Holocaust Author to Review a Century of Genocide

HOUSTON, TX (May 10, 2005) - Lessons learned from a century of genocide will be the focus of a public lecture by a senior official of the United States Holocaust Memorial Museum on Thursday, May 26 at Holocaust Museum Houston.

William S. Parsons, chief of staff of the Washington, D.C., museum will present "Remembering the Past for the Sake of the Future" at 7 p.m. at Holocaust Museum Houston, 5401 Caroline St. The event is cosponsored by the Armenian National Committee of Texas.

Parsons will focus on the theme of his recent book Century of Genocide: Critical Essays and Eyewitness Accounts, which outlines a history of genocide that has resulted from individuals, groups and nations finding reasons not to act to prevent the slaughter of innocent people.

In his book, Parsons points out that 90 years ago the world was incapable of preventing the Ottoman government from carrying out its policy of removal and annihilation of its Armenian population. Today, he notes, the world is still faced with the question of whether or not the people of Darfur in the Sudan will survive.

Before becoming chief of staff for the Washington museum, Parsons served as its director of education and was responsible for developing educational programs for delivery throughout the nation. For the past 30 years, he has been involved in writing, speaking and creating programs that advance public awareness and knowledge about the Holocaust and genocide and the implications of history for the world today.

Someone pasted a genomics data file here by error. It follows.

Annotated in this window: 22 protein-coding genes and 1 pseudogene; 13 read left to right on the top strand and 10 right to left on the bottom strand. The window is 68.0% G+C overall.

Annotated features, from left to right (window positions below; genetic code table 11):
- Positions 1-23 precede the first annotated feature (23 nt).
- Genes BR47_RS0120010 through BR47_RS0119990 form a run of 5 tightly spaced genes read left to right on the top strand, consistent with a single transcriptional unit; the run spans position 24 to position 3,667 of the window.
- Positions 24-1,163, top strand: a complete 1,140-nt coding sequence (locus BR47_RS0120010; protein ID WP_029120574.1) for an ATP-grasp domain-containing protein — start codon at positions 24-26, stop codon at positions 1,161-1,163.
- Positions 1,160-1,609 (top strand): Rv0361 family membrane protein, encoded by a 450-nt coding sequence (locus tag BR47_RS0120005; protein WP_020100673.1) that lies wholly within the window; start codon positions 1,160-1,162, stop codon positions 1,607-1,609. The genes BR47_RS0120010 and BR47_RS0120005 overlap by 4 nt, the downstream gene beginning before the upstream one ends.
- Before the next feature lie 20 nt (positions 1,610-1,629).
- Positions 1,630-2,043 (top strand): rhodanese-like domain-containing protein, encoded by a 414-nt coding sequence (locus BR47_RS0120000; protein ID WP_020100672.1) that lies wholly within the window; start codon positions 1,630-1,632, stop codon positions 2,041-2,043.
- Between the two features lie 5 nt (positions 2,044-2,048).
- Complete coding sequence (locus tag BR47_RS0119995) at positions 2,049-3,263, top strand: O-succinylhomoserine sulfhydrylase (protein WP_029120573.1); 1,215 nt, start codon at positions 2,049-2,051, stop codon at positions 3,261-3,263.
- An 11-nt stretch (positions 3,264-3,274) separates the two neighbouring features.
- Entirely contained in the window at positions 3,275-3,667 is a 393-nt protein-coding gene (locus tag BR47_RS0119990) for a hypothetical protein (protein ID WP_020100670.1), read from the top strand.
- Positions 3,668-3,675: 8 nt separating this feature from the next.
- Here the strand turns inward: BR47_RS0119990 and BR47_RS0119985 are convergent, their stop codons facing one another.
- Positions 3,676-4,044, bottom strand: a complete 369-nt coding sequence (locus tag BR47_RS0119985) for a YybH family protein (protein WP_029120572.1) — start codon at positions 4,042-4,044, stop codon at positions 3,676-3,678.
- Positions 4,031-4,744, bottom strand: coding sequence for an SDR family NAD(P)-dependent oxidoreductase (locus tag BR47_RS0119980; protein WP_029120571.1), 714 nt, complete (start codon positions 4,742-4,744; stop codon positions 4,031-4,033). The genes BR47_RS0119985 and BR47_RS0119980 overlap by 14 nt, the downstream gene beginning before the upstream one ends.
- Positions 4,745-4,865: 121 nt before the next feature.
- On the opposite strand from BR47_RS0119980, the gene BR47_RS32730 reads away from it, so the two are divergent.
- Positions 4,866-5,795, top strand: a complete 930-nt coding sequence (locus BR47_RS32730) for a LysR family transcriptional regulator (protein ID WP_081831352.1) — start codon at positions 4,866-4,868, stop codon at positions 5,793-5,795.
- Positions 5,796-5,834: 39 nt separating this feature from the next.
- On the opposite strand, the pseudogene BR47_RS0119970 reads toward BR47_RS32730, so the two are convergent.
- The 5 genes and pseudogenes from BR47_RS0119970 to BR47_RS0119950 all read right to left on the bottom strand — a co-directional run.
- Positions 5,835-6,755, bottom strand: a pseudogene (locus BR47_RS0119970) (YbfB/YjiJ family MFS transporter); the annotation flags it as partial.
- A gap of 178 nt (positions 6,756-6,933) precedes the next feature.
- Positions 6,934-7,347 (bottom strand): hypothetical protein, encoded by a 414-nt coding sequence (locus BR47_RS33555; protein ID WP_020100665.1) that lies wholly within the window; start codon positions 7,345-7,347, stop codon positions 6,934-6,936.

He is a co-founder of the Massachusetts-based Facing History and Ourselves National Foundation, Inc., and his published works include: Facing History and Ourselves: Holocaust and Human Behavior (co-author, 1982); The African Meeting House: A Sourcebook (co-author, 1988); Everyone's Not Here: Families of the Armenian Genocide, A Study Guide (1989); Century of Genocide: Essays and Eyewitness Accounts (co-editor, 2004).

Parsons has a bachelor of arts degree in history from Cornell College and master's degree in teaching from the University of Wisconsin. In 2002, he received the Distinguished Achievement Award from Cornell College for his career work in Holocaust and genocide education.

Holocaust Museum Houston is an education center and living memorial dedicated to teaching the dangers of hate, prejudice and apathy against the backdrop of the Holocaust by fostering remembrance and education. The museum's Morgan Family Center is free and open to the public every day and is located in Houston's Museum District at 5401 Caroline St.

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